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World’s Oldest Man, Holocaust Survivor Yisrael Kristal, Dies One Month Shy of His 114th Birthday

Baruch Dayan Ha’Emet

Liel Leibovitz
August 11, 2017

Yisrael Kristal, a Holocaust survivor who was recognized by the Guinness Book of World Records to be the world’s oldest man and one of the ten oldest men who ever lived, passed away today in his home in Haifa. He was one month shy of his 114th birthday.

He was born in Maleniec, Poland, on September 15, 1903. His father was a Torah scholar, and Yisrael was sent to the Cheder when he was three, to follow in his father’s footsteps. Life had other plans: His mother died in 1910, and in 1914, when Yisrael was 11, World War I broke out. When Kaiser Franz Joseph drove through the streets of his town in a car, throwing sweets and waving at the children, Kristal was there to wave back. His father, however, was soon recruited by the army and died in the war.

Moving to Lodz when he was 17, Kristal found work in a candy factory, and soon proved himself as an expert candy-maker. He married Chaja Feige Frucht in 1928, and had two daughters. He continued to manufacture candy, sometime secretly, even after the Nazis took over and forced all of Lodz’s Jews into the ghetto. Both of his children perished there. In 1944, when the ghetto was liquidated, Kristal and his wife were both deported to Auschwitz. Chaja Feige died shortly thereafter, but Yisrael survived, working as a forced laborer. When the Red Army liberated him, he thanked the Soviet soldiers by making them candy. He returned to Lodz, rebuilt his old candy shop, and met another woman, Batsheva, who he married in 1947. The couple had a son, Chaim, and a daughter, Shula.

In 1950, Kristal and his family emigrated to Israel. They settled in Haifa, and Kristal found work at the Palata candy factory. A proud artisan, he soon went in to business for himself, making his own sweets at his home kitchen and selling them at a local kiosk. Some of his innovations were firsts for the Jewish state: jam made from carob, chocolate-covered orange peels, and, most famous of all, tiny bottles of liquor, made of chocolate and wrapped in tinfoil. He continued to work as a candy-maker until his retirement, and was a religiously observant grandfather of nine.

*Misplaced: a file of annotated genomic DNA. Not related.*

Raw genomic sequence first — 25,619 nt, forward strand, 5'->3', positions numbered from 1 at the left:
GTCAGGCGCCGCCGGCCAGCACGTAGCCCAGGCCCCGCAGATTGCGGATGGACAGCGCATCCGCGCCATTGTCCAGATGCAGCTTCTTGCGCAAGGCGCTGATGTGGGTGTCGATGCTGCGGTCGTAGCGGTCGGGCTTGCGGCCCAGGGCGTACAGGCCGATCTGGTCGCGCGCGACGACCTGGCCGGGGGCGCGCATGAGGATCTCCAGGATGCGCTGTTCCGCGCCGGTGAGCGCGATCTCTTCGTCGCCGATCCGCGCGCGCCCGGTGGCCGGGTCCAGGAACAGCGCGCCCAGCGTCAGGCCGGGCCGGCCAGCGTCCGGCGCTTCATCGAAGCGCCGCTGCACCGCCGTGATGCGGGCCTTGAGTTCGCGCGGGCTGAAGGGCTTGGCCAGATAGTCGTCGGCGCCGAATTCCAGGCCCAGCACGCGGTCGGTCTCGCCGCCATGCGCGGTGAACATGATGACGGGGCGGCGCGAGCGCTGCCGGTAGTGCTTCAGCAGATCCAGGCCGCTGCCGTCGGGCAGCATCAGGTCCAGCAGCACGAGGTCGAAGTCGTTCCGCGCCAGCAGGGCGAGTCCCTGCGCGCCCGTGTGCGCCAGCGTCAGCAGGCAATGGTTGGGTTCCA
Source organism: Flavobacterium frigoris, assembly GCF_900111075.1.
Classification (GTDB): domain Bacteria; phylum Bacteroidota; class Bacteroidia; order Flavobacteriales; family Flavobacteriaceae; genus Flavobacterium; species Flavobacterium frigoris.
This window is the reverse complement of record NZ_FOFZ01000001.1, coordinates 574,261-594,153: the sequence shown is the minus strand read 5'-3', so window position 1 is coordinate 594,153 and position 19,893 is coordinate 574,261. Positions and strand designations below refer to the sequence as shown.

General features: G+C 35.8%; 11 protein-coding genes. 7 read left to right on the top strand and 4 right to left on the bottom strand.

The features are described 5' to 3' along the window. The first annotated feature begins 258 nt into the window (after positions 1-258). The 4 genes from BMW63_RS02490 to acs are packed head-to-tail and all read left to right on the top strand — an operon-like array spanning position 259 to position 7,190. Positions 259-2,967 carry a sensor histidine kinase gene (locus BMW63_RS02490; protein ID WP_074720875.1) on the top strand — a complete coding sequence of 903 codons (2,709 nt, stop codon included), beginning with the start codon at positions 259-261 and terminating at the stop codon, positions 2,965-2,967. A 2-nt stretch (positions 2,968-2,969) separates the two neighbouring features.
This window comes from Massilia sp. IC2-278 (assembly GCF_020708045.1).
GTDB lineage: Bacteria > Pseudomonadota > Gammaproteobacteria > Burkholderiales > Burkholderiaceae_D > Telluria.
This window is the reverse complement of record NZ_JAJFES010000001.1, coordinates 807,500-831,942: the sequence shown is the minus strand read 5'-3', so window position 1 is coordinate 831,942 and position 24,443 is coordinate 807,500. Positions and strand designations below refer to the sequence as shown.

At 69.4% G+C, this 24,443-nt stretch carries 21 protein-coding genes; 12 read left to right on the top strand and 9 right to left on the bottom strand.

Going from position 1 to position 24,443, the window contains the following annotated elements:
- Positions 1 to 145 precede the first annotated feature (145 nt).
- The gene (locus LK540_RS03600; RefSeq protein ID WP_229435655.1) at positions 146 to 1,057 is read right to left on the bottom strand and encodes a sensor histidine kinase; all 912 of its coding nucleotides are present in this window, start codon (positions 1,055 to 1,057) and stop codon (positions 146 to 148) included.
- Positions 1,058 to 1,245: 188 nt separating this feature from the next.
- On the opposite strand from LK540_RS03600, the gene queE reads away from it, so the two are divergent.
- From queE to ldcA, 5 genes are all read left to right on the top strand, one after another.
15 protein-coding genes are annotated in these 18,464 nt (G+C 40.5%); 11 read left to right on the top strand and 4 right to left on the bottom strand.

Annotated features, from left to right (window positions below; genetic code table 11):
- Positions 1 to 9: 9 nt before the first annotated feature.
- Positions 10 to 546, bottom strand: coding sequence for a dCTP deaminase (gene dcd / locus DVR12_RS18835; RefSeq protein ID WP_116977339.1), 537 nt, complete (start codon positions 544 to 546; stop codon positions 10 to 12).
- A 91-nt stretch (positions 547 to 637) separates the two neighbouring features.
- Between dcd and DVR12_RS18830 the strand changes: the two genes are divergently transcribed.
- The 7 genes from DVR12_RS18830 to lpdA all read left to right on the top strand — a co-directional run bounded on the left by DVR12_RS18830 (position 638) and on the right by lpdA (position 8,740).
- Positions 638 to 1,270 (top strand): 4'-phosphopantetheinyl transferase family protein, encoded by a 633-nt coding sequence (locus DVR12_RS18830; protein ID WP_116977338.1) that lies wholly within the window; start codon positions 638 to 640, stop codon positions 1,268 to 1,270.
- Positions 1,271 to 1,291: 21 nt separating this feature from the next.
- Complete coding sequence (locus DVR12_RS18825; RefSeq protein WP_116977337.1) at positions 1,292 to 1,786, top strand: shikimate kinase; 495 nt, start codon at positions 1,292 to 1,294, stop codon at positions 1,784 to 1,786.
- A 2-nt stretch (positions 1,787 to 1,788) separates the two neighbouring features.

Last year, he made headlines when he realized an old dream and celebrated his Bar Mitzvah, 100 years later. Huddling under his tallis with his family, Kristal quipped about being the world’s oldest tefillin-laying person. Then, he got serious. “Here’s one person,” he said, “and look how many people he brought to life. As we’re all standing here crowded under my tallis, I’m thinking, ‘six million people. Imagine the world they could’ve built.’”

When Guinness World Records informed him that he was now the world’s oldest man, in March of 2016, he replied “Simchat Zkenti,” which literally means “my old woman’s joy” and may be translated as “I couldn’t care less.” He had no secrets to longevity, he told Haaretz; it was all dumb luck. But when asked to comment on how the world has changed during the past century, Kristal was very clear.

“The world has gotten much worse,” he said. “These days, everything is permitted. It used to be that young people didn’t have the chutzpah they have today. Now, everything is easy, no one has to labor manually like we used to. When I grew up, you had to think about your profession and your livelihood. We had tailors and carpenters. Today everyone’s in high tech.”

Liel Leibovitz is editor-at-large for Tablet Magazine and a host of its weekly culture podcast Unorthodox and daily Talmud podcast Take One. He is the editor of Zionism: The Tablet Guide.